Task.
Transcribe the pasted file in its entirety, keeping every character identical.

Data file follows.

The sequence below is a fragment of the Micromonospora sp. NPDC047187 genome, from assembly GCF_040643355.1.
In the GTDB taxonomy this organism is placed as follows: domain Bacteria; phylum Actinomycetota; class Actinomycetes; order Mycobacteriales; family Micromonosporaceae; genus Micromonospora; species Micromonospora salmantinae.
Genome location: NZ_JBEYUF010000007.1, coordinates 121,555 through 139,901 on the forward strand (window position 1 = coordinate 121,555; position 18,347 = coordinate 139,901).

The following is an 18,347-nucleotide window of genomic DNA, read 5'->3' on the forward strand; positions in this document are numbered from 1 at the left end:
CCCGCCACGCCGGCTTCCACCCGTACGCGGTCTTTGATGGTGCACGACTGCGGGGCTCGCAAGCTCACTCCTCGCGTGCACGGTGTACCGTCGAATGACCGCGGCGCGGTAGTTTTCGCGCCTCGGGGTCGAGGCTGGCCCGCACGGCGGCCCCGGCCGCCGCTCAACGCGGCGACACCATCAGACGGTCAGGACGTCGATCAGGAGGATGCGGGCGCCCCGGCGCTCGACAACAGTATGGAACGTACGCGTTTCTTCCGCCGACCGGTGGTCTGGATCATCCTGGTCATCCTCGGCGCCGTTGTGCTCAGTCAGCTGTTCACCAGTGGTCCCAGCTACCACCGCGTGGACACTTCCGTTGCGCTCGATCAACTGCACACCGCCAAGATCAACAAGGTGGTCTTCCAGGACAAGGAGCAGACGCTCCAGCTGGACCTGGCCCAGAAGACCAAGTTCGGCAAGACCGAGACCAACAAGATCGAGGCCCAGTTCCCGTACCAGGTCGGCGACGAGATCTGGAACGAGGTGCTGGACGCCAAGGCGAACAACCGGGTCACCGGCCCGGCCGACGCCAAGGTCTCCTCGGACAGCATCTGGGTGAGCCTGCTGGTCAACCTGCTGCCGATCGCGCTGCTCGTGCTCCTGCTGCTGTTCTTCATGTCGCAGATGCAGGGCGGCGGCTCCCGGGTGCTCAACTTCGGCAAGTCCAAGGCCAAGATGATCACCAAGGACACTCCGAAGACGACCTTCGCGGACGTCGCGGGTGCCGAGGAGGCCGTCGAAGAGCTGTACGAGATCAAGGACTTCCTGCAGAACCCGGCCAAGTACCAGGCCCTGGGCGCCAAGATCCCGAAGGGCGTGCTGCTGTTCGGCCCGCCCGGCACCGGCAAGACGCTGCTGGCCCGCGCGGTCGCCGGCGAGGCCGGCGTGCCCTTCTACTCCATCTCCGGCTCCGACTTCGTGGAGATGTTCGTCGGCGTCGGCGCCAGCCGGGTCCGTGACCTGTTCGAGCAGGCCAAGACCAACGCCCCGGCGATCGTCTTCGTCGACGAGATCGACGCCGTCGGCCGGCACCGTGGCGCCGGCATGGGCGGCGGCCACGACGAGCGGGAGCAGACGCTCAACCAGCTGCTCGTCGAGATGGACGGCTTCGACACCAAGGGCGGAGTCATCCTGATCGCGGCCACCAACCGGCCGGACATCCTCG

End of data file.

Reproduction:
The sequence below is a fragment of the Micromonospora sp. NPDC047187 genome, from assembly GCF_040643355.1.
In the GTDB taxonomy this organism is placed as follows: domain Bacteria; phylum Actinomycetota; class Actinomycetes; order Mycobacteriales; family Micromonosporaceae; genus Micromonospora; species Micromonospora salmantinae.
Genome location: NZ_JBEYUF010000007.1, coordinates 121,555 through 139,901 on the forward strand (window position 1 = coordinate 121,555; position 18,347 = coordinate 139,901).

The following is an 18,347-nucleotide window of genomic DNA, read 5'->3' on the forward strand; positions in this document are numbered from 1 at the left end:
CCCGCCACGCCGGCTTCCACCCGTACGCGGTCTTTGATGGTGCACGACTGCGGGGCTCGCAAGCTCACTCCTCGCGTGCACGGTGTACCGTCGAATGACCGCGGCGCGGTAGTTTTCGCGCCTCGGGGTCGAGGCTGGCCCGCACGGCGGCCCCGGCCGCCGCTCAACGCGGCGACACCATCAGACGGTCAGGACGTCGATCAGGAGGATGCGGGCGCCCCGGCGCTCGACAACAGTATGGAACGTACGCGTTTCTTCCGCCGACCGGTGGTCTGGATCATCCTGGTCATCCTCGGCGCCGTTGTGCTCAGTCAGCTGTTCACCAGTGGTCCCAGCTACCACCGCGTGGACACTTCCGTTGCGCTCGATCAACTGCACACCGCCAAGATCAACAAGGTGGTCTTCCAGGACAAGGAGCAGACGCTCCAGCTGGACCTGGCCCAGAAGACCAAGTTCGGCAAGACCGAGACCAACAAGATCGAGGCCCAGTTCCCGTACCAGGTCGGCGACGAGATCTGGAACGAGGTGCTGGACGCCAAGGCGAACAACCGGGTCACCGGCCCGGCCGACGCCAAGGTCTCCTCGGACAGCATCTGGGTGAGCCTGCTGGTCAACCTGCTGCCGATCGCGCTGCTCGTGCTCCTGCTGCTGTTCTTCATGTCGCAGATGCAGGGCGGCGGCTCCCGGGTGCTCAACTTCGGCAAGTCCAAGGCCAAGATGATCACCAAGGACACTCCGAAGACGACCTTCGCGGACGTCGCGGGTGCCGAGGAGGCCGTCGAAGAGCTGTACGAGATCAAGGACTTCCTGCAGAACCCGGCCAAGTACCAGGCCCTGGGCGCCAAGATCCCGAAGGGCGTGCTGCTGTTCGGCCCGCCCGGCACCGGCAAGACGCTGCTGGCCCGCGCGGTCGCCGGCGAGGCCGGCGTGCCCTTCTACTCCATCTCCGGCTCCGACTTCGTGGAGATGTTCGTCGGCGTCGGCGCCAGCCGGGTCCGTGACCTGTTCGAGCAGGCCAAGACCAACGCCCCGGCGATCGTCTTCGTCGACGAGATCGACGCCGTCGGCCGGCACCGTGGCGCCGGCATGGGCGGCGGCCACGACGAGCGGGAGCAGACGCTCAACCAGCTGCTCGTCGAGATGGACGGCTTCGACACCAAGGGCGGAGTCATCCTGATCGCGGCCACCAACCGGCCGGACATCCTCG